About the path
Maungauika / North Head
erupted about 90,000 years ago. It’s believed that Maungauika used to be an island after the last ice age before a sand and shell spit formed, linking it to the rest of the North Shore.
The Māori name was traditionally Maunga-a-Uika, meaning the mountain of Uika, a young relative of the Māori voyager Toi-te-huatahi.
At the base of Maungauika, where the Torpedo Bay Navy Museum now sits, archaeologists uncovered one of the oldest Māori occupation sites in Tāmaki Makaurau including charcoal ovens, moa bones and shell midden.
The location of Maungauika at the entrance to the Waitematā Harbour made it an important coastal defence. It was fears of a Russian invasion in the 1880s that led to the construction of a fort and the three disappearing gun batteries dotted along the maunga (mountain).
Ownership of Maungauika / North Head was returned to mana whenua as part of a 2014 Te Tiriti o Waitangi redress and is managed by the Tūpuna Maunga Authority.
The Maungauika / North Head path takes you from the shore of the Waitematā to the top of maunga. Our suggested start is from Cheltenham Road, which is a 15-minute walk from the Devonport Ferry Terminal.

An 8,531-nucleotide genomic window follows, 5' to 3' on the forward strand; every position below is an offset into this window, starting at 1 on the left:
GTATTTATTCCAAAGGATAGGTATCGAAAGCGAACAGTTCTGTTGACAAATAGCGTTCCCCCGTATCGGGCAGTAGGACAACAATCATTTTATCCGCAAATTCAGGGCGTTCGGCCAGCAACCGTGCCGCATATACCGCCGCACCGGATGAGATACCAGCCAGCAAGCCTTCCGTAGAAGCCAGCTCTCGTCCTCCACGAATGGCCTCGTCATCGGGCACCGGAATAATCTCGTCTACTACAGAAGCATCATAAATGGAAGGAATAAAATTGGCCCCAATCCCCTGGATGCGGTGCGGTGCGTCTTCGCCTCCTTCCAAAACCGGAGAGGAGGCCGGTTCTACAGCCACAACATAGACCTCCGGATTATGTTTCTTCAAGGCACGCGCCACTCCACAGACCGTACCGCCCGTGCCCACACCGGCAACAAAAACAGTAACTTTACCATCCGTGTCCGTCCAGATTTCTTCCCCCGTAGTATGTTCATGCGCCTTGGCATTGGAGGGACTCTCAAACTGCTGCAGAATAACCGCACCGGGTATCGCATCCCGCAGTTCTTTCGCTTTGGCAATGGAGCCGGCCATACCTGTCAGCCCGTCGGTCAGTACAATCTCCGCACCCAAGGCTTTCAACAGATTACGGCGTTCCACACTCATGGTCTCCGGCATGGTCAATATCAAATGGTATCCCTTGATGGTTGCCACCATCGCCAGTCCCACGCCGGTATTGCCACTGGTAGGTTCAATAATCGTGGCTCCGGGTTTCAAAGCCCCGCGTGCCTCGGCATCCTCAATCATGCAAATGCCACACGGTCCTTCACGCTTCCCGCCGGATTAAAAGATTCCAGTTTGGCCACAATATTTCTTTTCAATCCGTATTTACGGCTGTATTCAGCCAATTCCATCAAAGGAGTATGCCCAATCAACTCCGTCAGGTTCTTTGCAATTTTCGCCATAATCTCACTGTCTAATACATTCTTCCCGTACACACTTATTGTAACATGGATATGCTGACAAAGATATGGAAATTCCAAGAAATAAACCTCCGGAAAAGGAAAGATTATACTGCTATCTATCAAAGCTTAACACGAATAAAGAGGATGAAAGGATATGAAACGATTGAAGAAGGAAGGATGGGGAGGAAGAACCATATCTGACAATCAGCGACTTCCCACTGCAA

If you’re walking from the ferry, you could also complete the Devonport Waterfront Path along the way, which connects to Cheltenham Road.
The first part of the route follows residential streets to the base of Maungauika / North Head where the easiest route is to follow the former road. There are great views over the Waitematā Harbour to the city centre, and as you head up the maunga, over Rangitoto Island and the broader Tīkapa Moana / Hauraki Gulf.
The path is manageable with a pram buggy and offers a range of points of interest along the way. If you want to explore the tunnels it is handy to have a torch on you.
The tihi (summit), which looks across Tīkapa Moana / Hauraki Gulf, was an important lookout point and defence site for Māori who once called this maunga home, and the European settlers who came later.
As you head down the maunga there is a direct route using stairs, otherwise you go back the way you came to stay on the sealed path.